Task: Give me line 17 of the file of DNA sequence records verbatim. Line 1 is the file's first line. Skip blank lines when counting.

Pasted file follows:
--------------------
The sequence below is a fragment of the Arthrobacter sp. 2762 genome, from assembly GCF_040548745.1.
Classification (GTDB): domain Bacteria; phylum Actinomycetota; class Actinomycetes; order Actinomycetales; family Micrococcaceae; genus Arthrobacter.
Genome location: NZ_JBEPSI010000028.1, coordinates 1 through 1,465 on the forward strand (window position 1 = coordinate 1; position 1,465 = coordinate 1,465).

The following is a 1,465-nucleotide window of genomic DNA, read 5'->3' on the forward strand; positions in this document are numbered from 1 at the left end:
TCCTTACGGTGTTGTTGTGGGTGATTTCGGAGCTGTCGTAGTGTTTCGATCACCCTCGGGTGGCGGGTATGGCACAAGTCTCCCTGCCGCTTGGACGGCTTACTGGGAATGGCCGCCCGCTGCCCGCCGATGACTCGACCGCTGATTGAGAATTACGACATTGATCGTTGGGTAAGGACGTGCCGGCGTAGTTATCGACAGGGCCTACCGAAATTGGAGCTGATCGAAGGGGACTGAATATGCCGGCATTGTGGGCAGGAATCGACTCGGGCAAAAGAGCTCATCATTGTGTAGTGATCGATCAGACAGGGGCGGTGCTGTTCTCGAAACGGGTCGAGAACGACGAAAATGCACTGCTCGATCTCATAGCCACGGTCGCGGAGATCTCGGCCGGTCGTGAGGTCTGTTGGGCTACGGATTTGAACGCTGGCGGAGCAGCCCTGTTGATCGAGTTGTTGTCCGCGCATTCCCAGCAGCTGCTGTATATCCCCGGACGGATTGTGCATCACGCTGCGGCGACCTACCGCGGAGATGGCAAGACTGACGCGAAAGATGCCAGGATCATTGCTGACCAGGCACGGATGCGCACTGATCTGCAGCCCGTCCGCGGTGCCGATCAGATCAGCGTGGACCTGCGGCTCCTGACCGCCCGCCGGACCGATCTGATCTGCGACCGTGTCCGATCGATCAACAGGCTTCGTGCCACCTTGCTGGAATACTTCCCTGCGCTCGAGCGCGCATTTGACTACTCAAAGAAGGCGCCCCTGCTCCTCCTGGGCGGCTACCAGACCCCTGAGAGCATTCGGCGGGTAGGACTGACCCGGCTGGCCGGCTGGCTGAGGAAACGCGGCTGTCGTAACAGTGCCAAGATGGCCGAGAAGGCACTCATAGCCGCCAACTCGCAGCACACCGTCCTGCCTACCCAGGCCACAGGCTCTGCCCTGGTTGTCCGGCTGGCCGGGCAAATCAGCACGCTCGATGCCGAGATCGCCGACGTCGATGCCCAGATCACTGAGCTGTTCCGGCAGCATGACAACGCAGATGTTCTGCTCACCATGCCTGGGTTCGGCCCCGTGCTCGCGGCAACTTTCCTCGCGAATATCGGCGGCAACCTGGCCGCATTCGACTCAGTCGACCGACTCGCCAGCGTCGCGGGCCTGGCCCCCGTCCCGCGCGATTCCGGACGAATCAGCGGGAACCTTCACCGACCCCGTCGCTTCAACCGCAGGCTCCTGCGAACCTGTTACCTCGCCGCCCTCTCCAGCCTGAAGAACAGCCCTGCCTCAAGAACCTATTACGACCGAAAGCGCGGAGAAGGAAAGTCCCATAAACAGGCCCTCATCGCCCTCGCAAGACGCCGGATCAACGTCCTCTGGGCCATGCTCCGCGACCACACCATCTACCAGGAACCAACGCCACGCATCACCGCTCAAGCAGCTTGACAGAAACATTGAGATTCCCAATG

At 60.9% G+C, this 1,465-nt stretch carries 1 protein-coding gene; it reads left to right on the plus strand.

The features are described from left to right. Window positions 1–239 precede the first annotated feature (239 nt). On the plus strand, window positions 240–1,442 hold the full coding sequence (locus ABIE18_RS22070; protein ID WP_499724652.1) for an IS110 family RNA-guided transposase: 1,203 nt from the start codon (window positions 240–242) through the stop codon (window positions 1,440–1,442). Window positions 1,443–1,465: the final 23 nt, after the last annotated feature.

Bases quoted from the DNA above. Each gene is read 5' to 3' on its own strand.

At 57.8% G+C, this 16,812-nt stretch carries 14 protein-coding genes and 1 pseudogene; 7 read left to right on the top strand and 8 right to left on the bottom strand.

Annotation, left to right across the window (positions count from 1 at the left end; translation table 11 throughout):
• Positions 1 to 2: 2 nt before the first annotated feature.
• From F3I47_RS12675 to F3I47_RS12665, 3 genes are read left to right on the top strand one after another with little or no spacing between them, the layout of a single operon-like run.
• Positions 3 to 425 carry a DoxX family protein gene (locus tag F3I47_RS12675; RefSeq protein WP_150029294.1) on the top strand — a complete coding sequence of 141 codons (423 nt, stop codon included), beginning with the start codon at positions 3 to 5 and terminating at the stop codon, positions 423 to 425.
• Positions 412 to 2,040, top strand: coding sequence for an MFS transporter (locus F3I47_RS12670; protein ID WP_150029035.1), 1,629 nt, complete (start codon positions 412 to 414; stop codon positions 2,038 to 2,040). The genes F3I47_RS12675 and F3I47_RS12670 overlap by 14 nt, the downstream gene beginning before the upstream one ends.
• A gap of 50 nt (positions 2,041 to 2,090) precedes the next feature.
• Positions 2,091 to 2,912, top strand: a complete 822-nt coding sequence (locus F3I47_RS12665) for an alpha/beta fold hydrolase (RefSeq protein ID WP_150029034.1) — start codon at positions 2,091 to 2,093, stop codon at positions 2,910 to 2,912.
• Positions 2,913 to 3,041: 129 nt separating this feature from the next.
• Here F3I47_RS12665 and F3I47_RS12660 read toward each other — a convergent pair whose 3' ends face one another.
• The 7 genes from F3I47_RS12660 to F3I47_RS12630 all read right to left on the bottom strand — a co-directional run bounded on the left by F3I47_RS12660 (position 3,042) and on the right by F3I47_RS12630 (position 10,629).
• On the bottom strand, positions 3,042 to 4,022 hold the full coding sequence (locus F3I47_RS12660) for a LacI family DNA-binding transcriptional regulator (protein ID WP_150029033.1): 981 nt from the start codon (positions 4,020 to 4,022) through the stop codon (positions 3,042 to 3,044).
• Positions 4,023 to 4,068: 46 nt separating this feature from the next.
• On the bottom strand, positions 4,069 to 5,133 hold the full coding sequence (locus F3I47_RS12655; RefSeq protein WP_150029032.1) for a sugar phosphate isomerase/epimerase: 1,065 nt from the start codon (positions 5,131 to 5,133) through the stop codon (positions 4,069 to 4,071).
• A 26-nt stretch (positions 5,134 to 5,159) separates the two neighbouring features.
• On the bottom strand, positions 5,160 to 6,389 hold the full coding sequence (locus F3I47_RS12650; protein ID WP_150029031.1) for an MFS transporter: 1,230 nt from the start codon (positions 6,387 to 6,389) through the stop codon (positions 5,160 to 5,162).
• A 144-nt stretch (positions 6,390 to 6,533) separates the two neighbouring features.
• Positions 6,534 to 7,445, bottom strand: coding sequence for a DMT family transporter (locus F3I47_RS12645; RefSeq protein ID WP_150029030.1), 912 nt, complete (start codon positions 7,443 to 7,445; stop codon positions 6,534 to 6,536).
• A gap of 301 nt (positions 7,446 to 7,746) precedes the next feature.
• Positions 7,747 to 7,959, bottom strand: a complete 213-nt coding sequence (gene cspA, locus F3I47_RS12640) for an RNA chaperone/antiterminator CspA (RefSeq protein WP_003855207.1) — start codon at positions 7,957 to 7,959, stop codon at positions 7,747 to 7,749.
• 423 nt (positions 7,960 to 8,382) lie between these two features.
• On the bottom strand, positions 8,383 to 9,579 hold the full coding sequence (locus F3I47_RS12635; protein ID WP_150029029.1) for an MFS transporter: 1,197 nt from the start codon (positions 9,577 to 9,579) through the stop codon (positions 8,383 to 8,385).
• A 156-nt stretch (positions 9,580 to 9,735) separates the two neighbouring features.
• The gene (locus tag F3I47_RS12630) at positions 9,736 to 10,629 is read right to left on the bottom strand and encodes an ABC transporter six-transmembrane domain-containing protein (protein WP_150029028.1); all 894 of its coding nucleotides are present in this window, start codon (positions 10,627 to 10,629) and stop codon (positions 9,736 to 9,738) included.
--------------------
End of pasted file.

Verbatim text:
• Positions 2,913 to 3,041: 129 nt separating this feature from the next.